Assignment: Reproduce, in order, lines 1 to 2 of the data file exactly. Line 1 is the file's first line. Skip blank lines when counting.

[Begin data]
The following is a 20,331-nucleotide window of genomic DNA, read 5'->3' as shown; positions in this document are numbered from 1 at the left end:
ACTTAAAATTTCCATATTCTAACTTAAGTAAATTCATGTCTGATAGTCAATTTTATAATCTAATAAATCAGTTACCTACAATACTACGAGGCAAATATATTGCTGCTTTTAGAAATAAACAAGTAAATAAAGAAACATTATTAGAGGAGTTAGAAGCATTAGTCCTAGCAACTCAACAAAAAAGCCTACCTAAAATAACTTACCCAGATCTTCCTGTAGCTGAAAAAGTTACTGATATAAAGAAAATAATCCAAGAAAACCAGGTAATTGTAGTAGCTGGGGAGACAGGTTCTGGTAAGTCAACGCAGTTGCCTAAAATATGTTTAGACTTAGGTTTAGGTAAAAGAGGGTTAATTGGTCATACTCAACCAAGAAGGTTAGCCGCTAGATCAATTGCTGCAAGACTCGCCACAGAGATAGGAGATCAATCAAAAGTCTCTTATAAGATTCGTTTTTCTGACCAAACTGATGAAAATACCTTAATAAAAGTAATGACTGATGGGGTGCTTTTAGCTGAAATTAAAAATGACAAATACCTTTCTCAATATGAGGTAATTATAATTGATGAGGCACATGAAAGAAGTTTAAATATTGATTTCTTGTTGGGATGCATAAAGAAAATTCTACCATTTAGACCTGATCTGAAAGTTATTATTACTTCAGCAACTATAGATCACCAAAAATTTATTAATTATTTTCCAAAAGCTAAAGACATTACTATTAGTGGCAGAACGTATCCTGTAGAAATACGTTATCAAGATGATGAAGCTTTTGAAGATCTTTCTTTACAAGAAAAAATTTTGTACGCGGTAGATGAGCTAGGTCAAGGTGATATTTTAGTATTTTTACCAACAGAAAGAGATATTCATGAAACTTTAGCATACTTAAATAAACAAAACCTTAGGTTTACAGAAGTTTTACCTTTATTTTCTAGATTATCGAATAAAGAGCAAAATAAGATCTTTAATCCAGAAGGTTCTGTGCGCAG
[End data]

The following is a 20,331-nucleotide window of genomic DNA, read 5'->3' as shown; positions in this document are numbered from 1 at the left end:
ACTTAAAATTTCCATATTCTAACTTAAGTAAATTCATGTCTGATAGTCAATTTTATAATCTAATAAATCAGTTACCTACAATACTACGAGGCAAATATATTGCTGCTTTTAGAAATAAACAAGTAAATAAAGAAACATTATTAGAGGAGTTAGAAGCATTAGTCCTAGCAACTCAACAAAAAAGCCTACCTAAAATAACTTACCCAGATCTTCCTGTAGCTGAAAAAGTTACTGATATAAAGAAAATAATCCAAGAAAACCAGGTAATTGTAGTAGCTGGGGAGACAGGTTCTGGTAAGTCAACGCAGTTGCCTAAAATATGTTTAGACTTAGGTTTAGGTAAAAGAGGGTTAATTGGTCATACTCAACCAAGAAGGTTAGCCGCTAGATCAATTGCTGCAAGACTCGCCACAGAGATAGGAGATCAATCAAAAGTCTCTTATAAGATTCGTTTTTCTGACCAAACTGATGAAAATACCTTAATAAAAGTAATGACTGATGGGGTGCTTTTAGCTGAAATTAAAAATGACAAATACCTTTCTCAATATGAGGTAATTATAATTGATGAGGCACATGAAAGAAGTTTAAATATTGATTTCTTGTTGGGATGCATAAAGAAAATTCTACCATTTAGACCTGATCTGAAAGTTATTATTACTTCAGCAACTATAGATCACCAAAAATTTATTAATTATTTTCCAAAAGCTAAAGACATTACTATTAGTGGCAGAACGTATCCTGTAGAAATACGTTATCAAGATGATGAAGCTTTTGAAGATCTTTCTTTACAAGAAAAAATTTTGTACGCGGTAGATGAGCTAGGTCAAGGTGATATTTTAGTATTTTTACCAACAGAAAGAGATATTCATGAAACTTTAGCATACTTAAATAAACAAAACCTTAGGTTTACAGAAGTTTTACCTTTATTTTCTAGATTATCGAATAAAGAGCAAAATAAGATCTTTAATCCAGAAGGTTCTGTGCGCAG